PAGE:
Alberto Giacinto Ambrogio, Massimiliano Andrioli, Martina De Martin, Francesco Cavagnini, and Francesca Pecori Giraldi

Recurrence of Cushing’s disease after successful transsphenoidal surgery occurs in some 30% of the patients and the response to desmopressin shortly after surgery has been proposed as a marker for disease recurrence. The aim of the present study was to evaluate the response to desmopressin over time after surgery. We tested 56 patients with Cushing’s disease in remission after transsphenoidal surgery with desmopressin for up to 20 years after surgery. The ACTH and cortisol response to desmopressin over time was evaluated in patients on long-term remission or undergoing relapse; an increase by at least 27 pg/mL in ACTH levels identified responders. The vast majority of patients who underwent successful adenomectomy failed to respond to desmopressin after surgery and this response pattern was maintained over time in patients on long-term remission. Conversely, a response to desmopressin reappeared in patients who subsequently developed a recurrence of Cushing’s disease, even years prior to frank hypercortisolism. It appears therefore that a change in the response pattern to desmopressin proves predictive of recurrence of Cushing’s disease and may indicate which patients require close monitoring.

Open access

Janko Sattler, Jinwen Tu, Shihani Stoner, Jingbao Li, Frank Buttgereit, Markus J Seibel, Hong Zhou, and Mark S Cooper

Patients with chronic immune-mediated arthritis exhibit abnormal hypothalamo-pituitary-adrenal (HPA) axis activity. The basis for this abnormality is not known. Immune-mediated arthritis is associated with increased extra-adrenal synthesis of active glucocorticoids by the 11β-hydroxysteroid dehydrogenase type 1 (11β-HSD1) enzyme. 11β-HSD1 is expressed in the central nervous system, including regions involved in HPA axis regulation. We examined whether altered 11β-HSD1 expression within these regions contributes to HPA axis dysregulation during arthritis. The expression of 11β-HSD1, and other components of glucocorticoid signaling, were examined in various brain regions and the pituitary gland of mice with experimentally induced arthritis. Two arthritis protocols were employed: The K/BxN spontaneous arthritis model for chronic arthritis and the K/BxN serum transfer arthritis model for acute arthritis. 11β-HSD1 mRNA (Hsd11b1) was expressed in the hippocampus, hypothalamus, cortex, cerebellum and pituitary gland. Hypothalamic Hsd11b1 expression did not change in response to arthritis in either model. Pituitary Hsd11b1 expression was however significantly increased in both chronic and acute arthritis models. Hippocampal Hsd11b1 was decreased in acute but not chronic arthritis. Chronic, but not acute, arthritis was associated with a reduction in hypothalamic corticotropin-releasing hormone and arginine vasopressin expression. In both models, serum adrenocorticotropic hormone and corticosterone levels were no different from non-inflammatory controls. These findings demonstrate inflammation-dependent regulation of Hsd11b1 expression in the pituitary gland and hippocampus. The upregulation of 11β-HSD1 expression in the pituitary during both chronic and acute arthritis, and thus, an increase in glucocorticoid negative feedback, could contribute to the abnormalities in HPA axis activity seen in immune-mediated arthritis.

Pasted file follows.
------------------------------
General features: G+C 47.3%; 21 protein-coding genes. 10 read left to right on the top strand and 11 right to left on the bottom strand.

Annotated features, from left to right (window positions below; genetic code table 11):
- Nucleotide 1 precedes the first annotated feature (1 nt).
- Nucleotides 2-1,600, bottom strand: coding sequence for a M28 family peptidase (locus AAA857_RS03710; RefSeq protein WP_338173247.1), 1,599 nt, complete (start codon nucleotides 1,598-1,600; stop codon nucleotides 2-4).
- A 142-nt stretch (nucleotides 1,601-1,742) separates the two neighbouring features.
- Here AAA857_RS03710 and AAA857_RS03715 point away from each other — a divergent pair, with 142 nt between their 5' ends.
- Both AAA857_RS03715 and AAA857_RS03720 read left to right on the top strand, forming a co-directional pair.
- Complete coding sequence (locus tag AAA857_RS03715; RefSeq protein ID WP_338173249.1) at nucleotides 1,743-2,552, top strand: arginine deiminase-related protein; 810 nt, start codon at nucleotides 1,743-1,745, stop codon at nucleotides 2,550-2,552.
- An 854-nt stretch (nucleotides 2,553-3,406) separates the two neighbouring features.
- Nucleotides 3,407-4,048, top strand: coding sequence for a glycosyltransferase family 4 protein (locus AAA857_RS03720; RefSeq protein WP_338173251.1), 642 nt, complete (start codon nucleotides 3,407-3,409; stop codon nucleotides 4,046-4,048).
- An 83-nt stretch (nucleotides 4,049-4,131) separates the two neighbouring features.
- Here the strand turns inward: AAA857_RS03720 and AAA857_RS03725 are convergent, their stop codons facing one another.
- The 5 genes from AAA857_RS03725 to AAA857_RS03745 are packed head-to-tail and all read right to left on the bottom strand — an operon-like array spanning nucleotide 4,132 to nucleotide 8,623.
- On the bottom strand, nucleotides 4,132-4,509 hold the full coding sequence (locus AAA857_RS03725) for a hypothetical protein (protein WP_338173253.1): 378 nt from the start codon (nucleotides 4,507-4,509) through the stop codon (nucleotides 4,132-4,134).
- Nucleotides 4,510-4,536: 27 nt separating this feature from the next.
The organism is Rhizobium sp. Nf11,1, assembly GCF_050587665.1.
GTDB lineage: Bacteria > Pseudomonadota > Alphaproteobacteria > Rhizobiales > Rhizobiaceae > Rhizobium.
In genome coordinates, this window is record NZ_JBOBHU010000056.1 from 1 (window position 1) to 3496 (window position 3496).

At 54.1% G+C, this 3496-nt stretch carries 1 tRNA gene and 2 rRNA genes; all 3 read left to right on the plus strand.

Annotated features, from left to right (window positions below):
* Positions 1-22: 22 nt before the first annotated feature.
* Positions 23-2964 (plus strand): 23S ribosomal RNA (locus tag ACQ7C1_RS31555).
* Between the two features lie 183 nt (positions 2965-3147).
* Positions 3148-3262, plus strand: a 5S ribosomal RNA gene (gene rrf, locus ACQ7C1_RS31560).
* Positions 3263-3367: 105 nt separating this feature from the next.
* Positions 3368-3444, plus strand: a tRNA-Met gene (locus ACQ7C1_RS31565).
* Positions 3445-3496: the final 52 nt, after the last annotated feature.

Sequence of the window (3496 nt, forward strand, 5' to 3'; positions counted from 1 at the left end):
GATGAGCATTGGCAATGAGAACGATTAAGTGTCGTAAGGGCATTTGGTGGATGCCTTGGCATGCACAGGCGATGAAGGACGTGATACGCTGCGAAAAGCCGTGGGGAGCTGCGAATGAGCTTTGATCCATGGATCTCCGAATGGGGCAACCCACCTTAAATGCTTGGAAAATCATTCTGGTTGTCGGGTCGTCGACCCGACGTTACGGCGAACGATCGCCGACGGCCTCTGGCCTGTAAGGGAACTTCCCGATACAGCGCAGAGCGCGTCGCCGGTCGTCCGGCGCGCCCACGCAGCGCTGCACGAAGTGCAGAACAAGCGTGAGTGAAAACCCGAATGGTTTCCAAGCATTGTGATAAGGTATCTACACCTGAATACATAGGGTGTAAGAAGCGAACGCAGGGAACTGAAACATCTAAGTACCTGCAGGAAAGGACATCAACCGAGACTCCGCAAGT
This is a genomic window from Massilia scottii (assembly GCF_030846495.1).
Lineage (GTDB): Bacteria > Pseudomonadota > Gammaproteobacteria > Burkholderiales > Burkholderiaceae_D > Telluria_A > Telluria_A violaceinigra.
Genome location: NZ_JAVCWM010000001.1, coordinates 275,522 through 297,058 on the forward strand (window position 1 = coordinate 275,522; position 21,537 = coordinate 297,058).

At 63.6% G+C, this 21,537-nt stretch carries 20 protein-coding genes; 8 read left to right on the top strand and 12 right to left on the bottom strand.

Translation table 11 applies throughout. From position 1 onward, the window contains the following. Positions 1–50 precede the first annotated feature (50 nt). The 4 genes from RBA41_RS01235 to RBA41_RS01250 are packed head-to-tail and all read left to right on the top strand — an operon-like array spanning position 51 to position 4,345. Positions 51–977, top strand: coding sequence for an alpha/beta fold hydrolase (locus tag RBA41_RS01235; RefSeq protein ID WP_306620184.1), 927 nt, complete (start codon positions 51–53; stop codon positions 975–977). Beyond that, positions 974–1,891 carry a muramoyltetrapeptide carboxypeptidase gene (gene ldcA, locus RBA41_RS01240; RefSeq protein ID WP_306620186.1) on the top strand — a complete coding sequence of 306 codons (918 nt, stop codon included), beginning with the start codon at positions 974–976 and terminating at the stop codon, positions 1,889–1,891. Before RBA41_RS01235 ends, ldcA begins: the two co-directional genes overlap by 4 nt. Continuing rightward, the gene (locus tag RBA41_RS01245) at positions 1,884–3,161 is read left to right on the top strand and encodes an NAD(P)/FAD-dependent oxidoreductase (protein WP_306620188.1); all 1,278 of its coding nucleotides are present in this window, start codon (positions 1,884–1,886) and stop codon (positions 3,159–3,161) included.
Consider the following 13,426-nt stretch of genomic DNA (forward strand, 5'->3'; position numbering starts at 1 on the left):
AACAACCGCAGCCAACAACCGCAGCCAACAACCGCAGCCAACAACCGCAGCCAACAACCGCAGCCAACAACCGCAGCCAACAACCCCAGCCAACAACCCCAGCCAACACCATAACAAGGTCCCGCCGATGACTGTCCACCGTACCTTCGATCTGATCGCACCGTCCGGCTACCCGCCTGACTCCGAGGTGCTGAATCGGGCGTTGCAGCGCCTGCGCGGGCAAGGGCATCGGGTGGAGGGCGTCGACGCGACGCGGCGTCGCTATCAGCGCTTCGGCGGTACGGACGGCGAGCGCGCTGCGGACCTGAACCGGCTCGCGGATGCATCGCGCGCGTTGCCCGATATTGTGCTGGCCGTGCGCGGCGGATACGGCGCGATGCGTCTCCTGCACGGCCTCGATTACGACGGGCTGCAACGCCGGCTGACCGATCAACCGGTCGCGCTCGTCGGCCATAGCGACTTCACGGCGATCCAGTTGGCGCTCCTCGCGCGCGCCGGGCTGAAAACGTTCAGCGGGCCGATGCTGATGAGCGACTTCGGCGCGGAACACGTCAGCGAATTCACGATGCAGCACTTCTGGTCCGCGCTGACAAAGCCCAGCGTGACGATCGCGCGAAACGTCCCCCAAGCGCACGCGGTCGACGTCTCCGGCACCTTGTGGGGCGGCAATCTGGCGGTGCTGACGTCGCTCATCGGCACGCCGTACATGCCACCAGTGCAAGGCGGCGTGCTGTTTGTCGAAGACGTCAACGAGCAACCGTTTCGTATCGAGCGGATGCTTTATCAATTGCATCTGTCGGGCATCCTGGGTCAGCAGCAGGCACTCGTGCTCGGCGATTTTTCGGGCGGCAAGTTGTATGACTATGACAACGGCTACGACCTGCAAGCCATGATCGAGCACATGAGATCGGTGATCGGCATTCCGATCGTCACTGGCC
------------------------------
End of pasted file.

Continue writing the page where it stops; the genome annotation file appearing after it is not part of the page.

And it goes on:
Open access

Sandra R Dahl, Ingrid Nermoen, Ingeborg Brønstad, Eystein S Husebye, Kristian Løvås, and Per M Thorsby